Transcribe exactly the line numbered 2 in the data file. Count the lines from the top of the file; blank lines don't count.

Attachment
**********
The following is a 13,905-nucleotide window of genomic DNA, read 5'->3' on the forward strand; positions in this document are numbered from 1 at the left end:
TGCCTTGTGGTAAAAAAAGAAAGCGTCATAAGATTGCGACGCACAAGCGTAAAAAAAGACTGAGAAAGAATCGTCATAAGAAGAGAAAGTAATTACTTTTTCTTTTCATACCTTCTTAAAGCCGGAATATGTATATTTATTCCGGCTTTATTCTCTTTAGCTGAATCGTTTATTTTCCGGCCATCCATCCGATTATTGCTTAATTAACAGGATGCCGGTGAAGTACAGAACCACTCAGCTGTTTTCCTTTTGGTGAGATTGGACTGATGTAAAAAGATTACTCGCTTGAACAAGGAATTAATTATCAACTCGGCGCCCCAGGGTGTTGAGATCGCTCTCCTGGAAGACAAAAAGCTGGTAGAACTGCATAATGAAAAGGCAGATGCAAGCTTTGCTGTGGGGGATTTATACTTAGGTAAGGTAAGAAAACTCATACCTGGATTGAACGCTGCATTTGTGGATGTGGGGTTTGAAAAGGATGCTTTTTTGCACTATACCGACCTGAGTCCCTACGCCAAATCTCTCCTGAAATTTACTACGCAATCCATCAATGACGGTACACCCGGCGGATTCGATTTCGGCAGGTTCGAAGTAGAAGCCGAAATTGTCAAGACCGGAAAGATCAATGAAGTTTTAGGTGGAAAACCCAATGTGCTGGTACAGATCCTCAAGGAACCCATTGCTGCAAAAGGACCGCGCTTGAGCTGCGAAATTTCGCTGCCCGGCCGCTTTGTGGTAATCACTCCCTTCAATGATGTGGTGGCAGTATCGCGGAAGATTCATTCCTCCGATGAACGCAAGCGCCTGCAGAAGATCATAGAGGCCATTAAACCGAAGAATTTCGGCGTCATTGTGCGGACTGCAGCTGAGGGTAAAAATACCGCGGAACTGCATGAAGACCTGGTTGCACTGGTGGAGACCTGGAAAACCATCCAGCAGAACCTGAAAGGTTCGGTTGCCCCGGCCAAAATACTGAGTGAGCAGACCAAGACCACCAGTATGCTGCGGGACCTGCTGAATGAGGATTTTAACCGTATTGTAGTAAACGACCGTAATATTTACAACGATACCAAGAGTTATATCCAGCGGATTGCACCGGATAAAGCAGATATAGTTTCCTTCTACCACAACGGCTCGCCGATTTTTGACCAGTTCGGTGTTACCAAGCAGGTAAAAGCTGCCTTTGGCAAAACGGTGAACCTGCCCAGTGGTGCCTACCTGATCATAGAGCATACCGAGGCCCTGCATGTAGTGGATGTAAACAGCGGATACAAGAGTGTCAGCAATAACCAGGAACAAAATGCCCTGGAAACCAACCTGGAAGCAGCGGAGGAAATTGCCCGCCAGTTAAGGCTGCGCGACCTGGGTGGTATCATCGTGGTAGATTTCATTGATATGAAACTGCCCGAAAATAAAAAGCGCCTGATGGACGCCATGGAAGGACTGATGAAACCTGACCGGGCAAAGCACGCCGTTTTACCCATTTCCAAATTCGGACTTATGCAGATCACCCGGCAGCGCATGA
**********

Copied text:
TGCCTTGTGGTAAAAAAAGAAAGCGTCATAAGATTGCGACGCACAAGCGTAAAAAAAGACTGAGAAAGAATCGTCATAAGAAGAGAAAGTAATTACTTTTTCTTTTCATACCTTCTTAAAGCCGGAATATGTATATTTATTCCGGCTTTATTCTCTTTAGCTGAATCGTTTATTTTCCGGCCATCCATCCGATTATTGCTTAATTAACAGGATGCCGGTGAAGTACAGAACCACTCAGCTGTTTTCCTTTTGGTGAGATTGGACTGATGTAAAAAGATTACTCGCTTGAACAAGGAATTAATTATCAACTCGGCGCCCCAGGGTGTTGAGATCGCTCTCCTGGAAGACAAAAAGCTGGTAGAACTGCATAATGAAAAGGCAGATGCAAGCTTTGCTGTGGGGGATTTATACTTAGGTAAGGTAAGAAAACTCATACCTGGATTGAACGCTGCATTTGTGGATGTGGGGTTTGAAAAGGATGCTTTTTTGCACTATACCGACCTGAGTCCCTACGCCAAATCTCTCCTGAAATTTACTACGCAATCCATCAATGACGGTACACCCGGCGGATTCGATTTCGGCAGGTTCGAAGTAGAAGCCGAAATTGTCAAGACCGGAAAGATCAATGAAGTTTTAGGTGGAAAACCCAATGTGCTGGTACAGATCCTCAAGGAACCCATTGCTGCAAAAGGACCGCGCTTGAGCTGCGAAATTTCGCTGCCCGGCCGCTTTGTGGTAATCACTCCCTTCAATGATGTGGTGGCAGTATCGCGGAAGATTCATTCCTCCGATGAACGCAAGCGCCTGCAGAAGATCATAGAGGCCATTAAACCGAAGAATTTCGGCGTCATTGTGCGGACTGCAGCTGAGGGTAAAAATACCGCGGAACTGCATGAAGACCTGGTTGCACTGGTGGAGACCTGGAAAACCATCCAGCAGAACCTGAAAGGTTCGGTTGCCCCGGCCAAAATACTGAGTGAGCAGACCAAGACCACCAGTATGCTGCGGGACCTGCTGAATGAGGATTTTAACCGTATTGTAGTAAACGACCGTAATATTTACAACGATACCAAGAGTTATATCCAGCGGATTGCACCGGATAAAGCAGATATAGTTTCCTTCTACCACAACGGCTCGCCGATTTTTGACCAGTTCGGTGTTACCAAGCAGGTAAAAGCTGCCTTTGGCAAAACGGTGAACCTGCCCAGTGGTGCCTACCTGATCATAGAGCATACCGAGGCCCTGCATGTAGTGGATGTAAACAGCGGATACAAGAGTGTCAGCAATAACCAGGAACAAAATGCCCTGGAAACCAACCTGGAAGCAGCGGAGGAAATTGCCCGCCAGTTAAGGCTGCGCGACCTGGGTGGTATCATCGTGGTAGATTTCATTGATATGAAACTGCCCGAAAATAAAAAGCGCCTGATGGACGCCATGGAAGGACTGATGAAACCTGACCGGGCAAAGCACGCCGTTTTACCCATTTCCAAATTCGGACTTATGCAGATCACCCGGCAGCGCATGA